Fig. 14. (a) Top view of a 3D simulation result of the antenna design (λ=1.55  μm) presented in Section 5. In this simulation, segments with a length of 100 μm were used to discretize the design, and then FMM with transparent boundary conditions was used to determine the modes of each segment. The core layer and fin are visualized to aid the interpretation of the field plot. Note the high aspect ratio of the simulation window. (b) 1D view of the power on the black dotted line, together with the target Gaussian [Fig. 10(a)]. Due to the discretization, a small ripple is introduced on the simulated power profile. The bump caused by numerical errors is also visible here.

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The data on the black dotted line represented in Fig. 14(a) normalized to peak power were used to create a 1D power profile plot. The larger discretization size introduces a ripple in the power profile, which is strongest at the peak of the profile (y=15  mm). The target Gaussian from Fig. 10(a) normalized to peak power is also shown to see if they match. At most positions, the target profile is approached very well (the peak position matches quasi perfectly), even with this larger discretization size.

The strongest deviation from the target profile is in the beginning just before y=5  mm. This is related to numerical artifacts and errors that are introduced by the two subsequent curve-fitting procedures. The first one is used in Section 4.C to interpolate the 2D design space. This generates enough samples to select an iso-n-contour with sufficient precision from the design space. On this sampled contour, functions are again fitted in Fig. 11, as described in Section 5. The effect of these numerical errors can also be seen by a bump in the curve in Fig. 12(b) just before y=5  mm. This shows the offset has to increase linearly to obtain a perfect Gaussian power profile, but the numerical fitting errors cause a deviation from this linear increase. This is not a fundamental limitation, and it could be further fine-tuned by sampling the design space in more detail in the low-leakage regime.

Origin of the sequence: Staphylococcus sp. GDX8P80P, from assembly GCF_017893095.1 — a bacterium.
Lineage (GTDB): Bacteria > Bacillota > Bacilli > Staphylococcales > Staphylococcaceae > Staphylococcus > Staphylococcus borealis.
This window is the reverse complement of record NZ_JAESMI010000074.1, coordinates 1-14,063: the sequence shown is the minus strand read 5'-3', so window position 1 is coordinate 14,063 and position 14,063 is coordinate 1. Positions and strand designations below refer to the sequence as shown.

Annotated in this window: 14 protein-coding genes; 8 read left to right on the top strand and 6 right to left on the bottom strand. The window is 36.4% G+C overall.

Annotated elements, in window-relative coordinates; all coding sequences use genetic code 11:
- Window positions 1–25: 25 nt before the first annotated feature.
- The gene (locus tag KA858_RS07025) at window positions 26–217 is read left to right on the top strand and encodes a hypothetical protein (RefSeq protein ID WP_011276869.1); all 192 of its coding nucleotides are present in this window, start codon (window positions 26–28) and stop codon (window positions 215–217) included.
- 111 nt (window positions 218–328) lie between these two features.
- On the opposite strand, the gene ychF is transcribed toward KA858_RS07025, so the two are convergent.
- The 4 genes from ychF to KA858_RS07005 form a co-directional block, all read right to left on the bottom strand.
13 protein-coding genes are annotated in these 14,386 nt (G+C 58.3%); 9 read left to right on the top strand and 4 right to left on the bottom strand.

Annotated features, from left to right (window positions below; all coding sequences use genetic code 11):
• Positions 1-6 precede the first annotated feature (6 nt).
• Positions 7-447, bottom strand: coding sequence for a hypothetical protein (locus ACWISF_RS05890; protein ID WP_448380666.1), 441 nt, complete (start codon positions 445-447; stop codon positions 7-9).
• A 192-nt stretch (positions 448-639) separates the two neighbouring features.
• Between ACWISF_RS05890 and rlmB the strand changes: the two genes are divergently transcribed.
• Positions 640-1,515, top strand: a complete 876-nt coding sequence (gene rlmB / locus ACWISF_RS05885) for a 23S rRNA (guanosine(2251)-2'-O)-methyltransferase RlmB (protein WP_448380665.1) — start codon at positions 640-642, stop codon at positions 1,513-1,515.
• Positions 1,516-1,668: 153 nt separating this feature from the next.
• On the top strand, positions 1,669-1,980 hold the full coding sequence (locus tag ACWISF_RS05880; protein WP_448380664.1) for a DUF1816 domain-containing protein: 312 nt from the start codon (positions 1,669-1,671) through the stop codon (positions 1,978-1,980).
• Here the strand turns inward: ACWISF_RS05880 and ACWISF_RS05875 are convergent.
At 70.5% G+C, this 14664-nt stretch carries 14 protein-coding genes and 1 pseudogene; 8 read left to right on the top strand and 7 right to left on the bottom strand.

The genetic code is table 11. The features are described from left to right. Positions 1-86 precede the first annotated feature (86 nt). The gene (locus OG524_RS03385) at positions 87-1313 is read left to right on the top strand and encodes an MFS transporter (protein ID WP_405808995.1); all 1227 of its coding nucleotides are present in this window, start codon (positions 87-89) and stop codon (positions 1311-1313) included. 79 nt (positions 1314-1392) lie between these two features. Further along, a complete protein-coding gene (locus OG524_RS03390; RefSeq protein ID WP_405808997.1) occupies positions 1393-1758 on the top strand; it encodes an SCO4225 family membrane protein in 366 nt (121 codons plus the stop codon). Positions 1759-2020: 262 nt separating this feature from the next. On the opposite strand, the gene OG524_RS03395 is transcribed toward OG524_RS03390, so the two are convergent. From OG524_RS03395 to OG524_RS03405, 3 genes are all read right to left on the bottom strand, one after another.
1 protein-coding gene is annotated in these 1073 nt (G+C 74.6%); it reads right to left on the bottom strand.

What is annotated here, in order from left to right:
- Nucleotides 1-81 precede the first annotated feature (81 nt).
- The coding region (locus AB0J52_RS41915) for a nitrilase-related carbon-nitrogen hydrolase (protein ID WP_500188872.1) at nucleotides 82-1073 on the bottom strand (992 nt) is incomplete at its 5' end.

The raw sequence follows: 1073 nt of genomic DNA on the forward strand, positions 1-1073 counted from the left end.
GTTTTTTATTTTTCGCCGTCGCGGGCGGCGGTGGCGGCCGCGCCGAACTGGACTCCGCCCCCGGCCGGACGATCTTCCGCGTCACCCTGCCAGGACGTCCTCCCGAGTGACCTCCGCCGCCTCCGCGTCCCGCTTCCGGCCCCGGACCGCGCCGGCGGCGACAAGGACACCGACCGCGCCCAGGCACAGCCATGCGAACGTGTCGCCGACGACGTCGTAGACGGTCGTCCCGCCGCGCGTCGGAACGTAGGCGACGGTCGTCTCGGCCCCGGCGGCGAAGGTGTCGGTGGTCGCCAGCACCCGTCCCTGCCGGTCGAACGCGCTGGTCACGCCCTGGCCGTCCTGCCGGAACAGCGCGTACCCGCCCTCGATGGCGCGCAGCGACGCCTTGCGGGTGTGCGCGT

6.2 B. Far Field and Wavelength Dependence

To determine the quality of the phase profile, we sample the field Ez on the aperture of the fin and calculate the far field. As mentioned before, these simulations do not include the grating structure on top of the antenna (it is replaced by a transparent boundary), so we simulate the far field in an infinitely high fin structure in the z direction. As a comparison, we calculate the far field of the target intensity Gaussian [Fig. 10(a)] with a perfect phase ramp radiating at the analytically calculated phase matching angle θy, which determines the direction of radiation in the fin (see Fig. 1).